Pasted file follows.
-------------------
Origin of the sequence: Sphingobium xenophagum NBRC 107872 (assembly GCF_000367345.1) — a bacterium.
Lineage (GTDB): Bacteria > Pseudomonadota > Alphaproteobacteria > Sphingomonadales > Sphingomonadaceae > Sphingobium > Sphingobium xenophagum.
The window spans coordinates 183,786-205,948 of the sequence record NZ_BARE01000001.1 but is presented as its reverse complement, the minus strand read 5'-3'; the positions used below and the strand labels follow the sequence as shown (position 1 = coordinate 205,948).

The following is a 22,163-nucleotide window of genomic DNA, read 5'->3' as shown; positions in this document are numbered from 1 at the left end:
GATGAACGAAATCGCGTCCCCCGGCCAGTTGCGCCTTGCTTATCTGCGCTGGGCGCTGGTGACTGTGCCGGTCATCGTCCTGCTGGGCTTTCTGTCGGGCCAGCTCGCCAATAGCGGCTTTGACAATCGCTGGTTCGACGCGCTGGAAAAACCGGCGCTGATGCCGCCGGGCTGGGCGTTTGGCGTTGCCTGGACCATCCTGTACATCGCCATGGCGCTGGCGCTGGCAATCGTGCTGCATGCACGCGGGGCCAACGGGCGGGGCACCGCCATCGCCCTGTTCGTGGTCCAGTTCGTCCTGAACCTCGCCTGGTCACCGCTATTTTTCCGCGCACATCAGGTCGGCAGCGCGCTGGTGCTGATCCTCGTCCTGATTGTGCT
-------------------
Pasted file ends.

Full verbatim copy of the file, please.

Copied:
Origin of the sequence: Sphingobium xenophagum NBRC 107872 (assembly GCF_000367345.1) — a bacterium.
Lineage (GTDB): Bacteria > Pseudomonadota > Alphaproteobacteria > Sphingomonadales > Sphingomonadaceae > Sphingobium > Sphingobium xenophagum.
The window spans coordinates 183,786-205,948 of the sequence record NZ_BARE01000001.1 but is presented as its reverse complement, the minus strand read 5'-3'; the positions used below and the strand labels follow the sequence as shown (position 1 = coordinate 205,948).

The following is a 22,163-nucleotide window of genomic DNA, read 5'->3' as shown; positions in this document are numbered from 1 at the left end:
GATGAACGAAATCGCGTCCCCCGGCCAGTTGCGCCTTGCTTATCTGCGCTGGGCGCTGGTGACTGTGCCGGTCATCGTCCTGCTGGGCTTTCTGTCGGGCCAGCTCGCCAATAGCGGCTTTGACAATCGCTGGTTCGACGCGCTGGAAAAACCGGCGCTGATGCCGCCGGGCTGGGCGTTTGGCGTTGCCTGGACCATCCTGTACATCGCCATGGCGCTGGCGCTGGCAATCGTGCTGCATGCACGCGGGGCCAACGGGCGGGGCACCGCCATCGCCCTGTTCGTGGTCCAGTTCGTCCTGAACCTCGCCTGGTCACCGCTATTTTTCCGCGCACATCAGGTCGGCAGCGCGCTGGTGCTGATCCTCGTCCTGATTGTGCT